10 See also WILLIAM W. LOwRANCE, OF ACCEPTABLE RISK 75-76 (1976) ("Determining safety, then, involves two extremely different kinds of activities... Measuring risk - measuring the probability and severity of harm--is an empirical, scientific activity; Judging safety judging the acceptability of risks, is a normative, political activity.").

11 E.g., EPA, Science Policy Council, Guidance for Risk Characterization 2 (Feb. 1995) (available at http://www.ena.eov/ORD/spc/rcguide.htm) ("In

in a recent EPA guidance on conducting risk analysis, EPA directed that agency staff should clearly separate risk assessment from risk management, with risk assessment involving the selection, evaluation and presentation of "scientific information," but not "decisions on the acceptability of any risk level for protecting public health or selecting procedures for reducing risks." EPA, Risk Characterization Guidance, supra note 11, at 3.

In contrast, EPA noted that risk management decisions should be based on, to the extent permissible, a consideration of"technological feasibility (e.g., treatability, detection limits), economic, social, political, and legal factors," in addition to the output of the risk assessment process. ld. According to EPA, "risk assessors and risk managers should understand that the regulatory decision is usually not determined solely by the outcome of the risk assessment." Id. In order to make risk assessments "transparent," EPA has further stated that it is important "that conclusions drawn from the science are identified separately from policy judgments and risk management decisions." 63 Fed. Reg. 43,756, 43,769 (Aug. 14, 1998).

3. Agencies Can Use Science as a "Charade"

Notwithstanding broad acceptance that science alone cannot justify judgments about acceptable levels of risk, regulatory agencies such as EPA may find it expedient to cloak policy judgments under the guise of science. Professor Wendy

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1984, EPA endorsed these [NAS] distinctions between risk assessment and risk management for Agency use, and later relied on them in developing risk assessment guidelines.") (endnotes omitted) [hereinafter EPA Risk Characterization Guidance]; EPA, 61 Fed. Reg. 17,960, 17,960 (Apr. 23, 1996) (citing NAS report in adopting risk assessment guidelines "to ensure that the risk assessment process was maintained as a scientific effort separate from risk management.").

Wagner has dubbed this practice a "science charade," which occurs when "agencies exaggerate the contributions made by science in setting [environmental] standards in order to avoid accountability for the underlying policy decision."12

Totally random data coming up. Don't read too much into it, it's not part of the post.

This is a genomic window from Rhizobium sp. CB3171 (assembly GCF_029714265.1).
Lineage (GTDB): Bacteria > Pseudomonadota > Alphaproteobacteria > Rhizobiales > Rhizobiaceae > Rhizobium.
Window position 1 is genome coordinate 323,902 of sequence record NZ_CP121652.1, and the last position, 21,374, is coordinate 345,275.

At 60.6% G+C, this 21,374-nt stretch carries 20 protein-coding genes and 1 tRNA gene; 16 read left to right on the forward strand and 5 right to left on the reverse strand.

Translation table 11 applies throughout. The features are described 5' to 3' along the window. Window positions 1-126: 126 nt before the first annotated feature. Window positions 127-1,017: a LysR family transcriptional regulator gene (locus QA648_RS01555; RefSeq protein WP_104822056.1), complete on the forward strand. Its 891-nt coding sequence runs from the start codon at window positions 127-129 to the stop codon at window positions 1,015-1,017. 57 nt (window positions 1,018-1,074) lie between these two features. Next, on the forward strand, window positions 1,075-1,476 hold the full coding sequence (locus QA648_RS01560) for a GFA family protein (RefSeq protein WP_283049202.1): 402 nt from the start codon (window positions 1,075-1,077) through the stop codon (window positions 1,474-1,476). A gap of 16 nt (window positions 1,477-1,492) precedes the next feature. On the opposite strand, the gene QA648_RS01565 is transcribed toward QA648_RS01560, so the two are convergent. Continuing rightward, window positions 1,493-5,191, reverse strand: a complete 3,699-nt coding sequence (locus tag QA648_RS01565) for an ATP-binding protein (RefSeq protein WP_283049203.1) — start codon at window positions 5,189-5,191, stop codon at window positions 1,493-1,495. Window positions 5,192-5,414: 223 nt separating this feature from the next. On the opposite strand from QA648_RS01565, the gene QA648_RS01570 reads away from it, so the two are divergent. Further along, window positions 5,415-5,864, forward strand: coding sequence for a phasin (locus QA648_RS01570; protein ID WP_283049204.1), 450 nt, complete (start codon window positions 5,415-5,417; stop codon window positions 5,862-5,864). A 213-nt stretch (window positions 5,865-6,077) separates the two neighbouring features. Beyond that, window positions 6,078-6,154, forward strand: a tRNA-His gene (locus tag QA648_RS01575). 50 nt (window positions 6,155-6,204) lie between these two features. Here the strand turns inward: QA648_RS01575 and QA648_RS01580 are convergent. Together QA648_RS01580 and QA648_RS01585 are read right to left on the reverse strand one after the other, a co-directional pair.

Professor Wagner identified several political, legal and institutional incentives for agencies to engage in the science charade by exaggerating the role and capability of science in making environmental decisions. Id. at 1650-73. For example, the strong deference that reviewing courts give EPA's scientific determinations creates "strong and virtually inescapable incentives to conceal policy choices under the cover of scientific judgments and citations." Id. at 1663. Professor Wagner identified previous NAAQS rulemakings as examples of a science charade. Id. at 1640-44.


Science is central to evaluating the health risks of possible alternative air quality standards, but the decision of which standard to adopt is a risk management determination. As such, standard-setting should utilize all the available scientific evidence on health effects, but also needs to incorporate policy considerations. Scientific data on ozone and particulate matter do not and cannot, without more, provide a principled justification for the level at which the respective NAAQS are set.13

12 Wendy E. Wagner, The Science Charade in Toxic Risk Regulation, 95 COL.L.REV. 1613, 1617 (1995).

13 See Congressional Testimony of John D. Graham, Director of Harvard Center for Risk Analysis, on Clean Air Act Reauthorization (Oct. 14, 1999) (1999 WL 27595650) ("scientific information (alone) does not typically provide an intelligible basis for the setting of safe (yet non-zero) amounts of air pollution.").

A. Science Alone Cannot Guide Standard-Setting for Non-Threshold Air Pollutants